The latest episode in the Barack-Bibi melodrama is definitely a dramatic victory, but it is far from clear who won the victory. U.S. President Obama chose the battle field or framed the issue when he announced, or was understood to announce, that Israel would have to withdraw to pre-1967 lines in order to reach a peace deal with the Palestinians.
This announcement heralded the usual cannonade of slogans from pro-Israel and anti-Israel partisans, including an explanation from Mr. Krauthammer, of “What Obama did to Israel” and many others. The scene became as tumultuous as the Battle of Borodino. Nobody could be quite certain of what was happening, and they will not be certain for a long time. Mr. Obama had worked very hard to give the impression that the major issue confronting Israeli-Palestinian peace was the nature of Israel’s final borders, and the major obstacle to peace is Israeli refusal to grant some Palestinian demands. In a speech before the U.S. Congress, Israeli Prime Minister Benjamin Netanyahu reaffirmed Israeli refusal to withdraw to the lines of June 4, 1967. Netanyahu, in effect, validated Obama’s thesis, and confirmed the image of a stubborn and land-hungry Israel that refuses to make concessions for peace. This speech must be counted as an achievement. Analysts may not have liked it, but the Israeli public was enthusiastic. Netanyahu had beaten America’s best politician in his own back yard.
This speech will be remembered both for its tactical brilliance and for its long-term strategic value, and will earn a place in history alongside another tactical masterstroke, the attack perpetrated for imperial Japan by Admiral Yamamoto on the United States Pacific fleet in Pearl Harbor. As Benny Morris pointed out, the discussion of Israel-Palestinian peace terms is a kind of shadow-boxing. The Palestinians will never recognize a Jewish state within any borders. As “moderate” Palestinian President Abbas made clear recently, the “moderate Palestinians” believe they share no responsibility for their 1948 “Nakba” and that the evil Zionists should be punished for their “war crimes.” Any “peace terms” they offer would suit this viewpoint.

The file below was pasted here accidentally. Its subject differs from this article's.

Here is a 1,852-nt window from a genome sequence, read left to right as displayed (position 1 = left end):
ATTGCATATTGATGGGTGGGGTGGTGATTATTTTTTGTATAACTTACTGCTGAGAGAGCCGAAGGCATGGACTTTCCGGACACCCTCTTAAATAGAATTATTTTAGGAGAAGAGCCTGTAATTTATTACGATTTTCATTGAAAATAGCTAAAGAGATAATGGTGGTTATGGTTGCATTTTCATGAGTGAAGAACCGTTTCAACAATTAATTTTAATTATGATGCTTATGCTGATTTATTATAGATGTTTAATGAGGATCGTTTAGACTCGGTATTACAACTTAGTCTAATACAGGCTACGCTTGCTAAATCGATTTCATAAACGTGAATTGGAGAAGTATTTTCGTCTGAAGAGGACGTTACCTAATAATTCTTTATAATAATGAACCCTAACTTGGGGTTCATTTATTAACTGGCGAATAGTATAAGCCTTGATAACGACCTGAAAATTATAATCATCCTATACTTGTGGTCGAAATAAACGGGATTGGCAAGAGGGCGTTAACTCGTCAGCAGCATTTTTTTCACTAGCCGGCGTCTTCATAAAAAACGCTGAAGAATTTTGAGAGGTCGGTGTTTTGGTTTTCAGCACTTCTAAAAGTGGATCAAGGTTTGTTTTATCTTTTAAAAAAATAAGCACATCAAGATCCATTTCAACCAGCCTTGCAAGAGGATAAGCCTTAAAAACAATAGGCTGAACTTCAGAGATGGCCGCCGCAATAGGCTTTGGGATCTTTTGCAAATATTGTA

The issue that was really before us from the beginning was not the nature of Israeli concessions or the nature of peace. The issue was that the Palestinians have decided arbitrarily to change the principles of the peace process, which should have resulted in a negotiated settlement. First the United States, and now Israel, have been gulled into the game according to the new rules, a brilliant Palestinian victory. It is all done with such proficiency and such a seamless finish that nobody in Israel or the United States noticed. Both countries have been outmaneuvered by foreign diplomacy, but each considers that it won a great “victory.”
It was not long before the speech rhetoric was translated into diplomatic reality in another Israeli “victory.” Alone among G-8 members, Canada defended Israel’s hypothetical right not to withdraw to pre-1967 borders, responding loyally, so it seemed, to an Israeli request. By this time, of course, nobody even noticed that the G-8 should not be setting borders in the Middle East.
The beginning of the “process” was an American and Israeli-led diplomatic move in which peace agreements would be reached by negotiation. The end of the process is a modern-day Munich conference. France and Russia will lead a punitive and coercive U.N. procedure that will create a Palestinian state that is revanchist in principle and has no treaty obligations to Israel. The terms of the negotiation were always clear: Nobody would have to agree to anything unless they thought it would advance peace, and no Palestinian state could be created without a peace treaty. This formulation did not suit the Palestinians, who have no interest in signing a peace agreement with Israel. They sought to derail the process in various ways, such as creation of a state using the rubber-stamp pro-Arab U.N. majority or debating the issues in fora that world be sympathetic to the Palestinian cause and amenable to Arab oil blackmail such as the G-20 or G-8. Russia, France, China and perhaps Iran could hardly pass up such a golden opportunity to wrest leadership of the peace process from the Americans. Obama and Netanyahu complied. Palestinian strategy has been to set Israel and the United States, and their two leaders, against each other. This robs each country of its only natural ally in the Middle East and hands the Palestinians and the Europeans a tremendous advantage. Their roles are designed by Palestinians who understand how Netanyahu and Obama will react in every situation. Netanyahu is made to undercut Obama. Obama undercuts Netanyahu, but the local pundits are not impressed.
Obama cannot resist tradiing Israeli concessions for Arab support. But after Obama’s “anti-Israel” speech, designed to curry favor with Arab opinion, Lamis Andoni wrote in Al Jazeera: “Obama to Israel: Take whatever you want.” Anything short of offering to exterminate the Jewish population of Israel would be met by the same sort of reception. The U.S. cannot win a diplomatic advantage by forcing Israeli concessions to the Palestinians, but Obama has not learned that.
Netanyahu, for his part, cannot resist currying favor with the Israeli right. He could not refrain from commenting on the kind of concessions Israel would not make in the hypothetical case that Palestinians ever agreed to peace. Palestinian diplomats know that they can count on these reflex reactions to pit the Israeli government against the Americans and make them both work against their own interests in the Middle East without realizing it.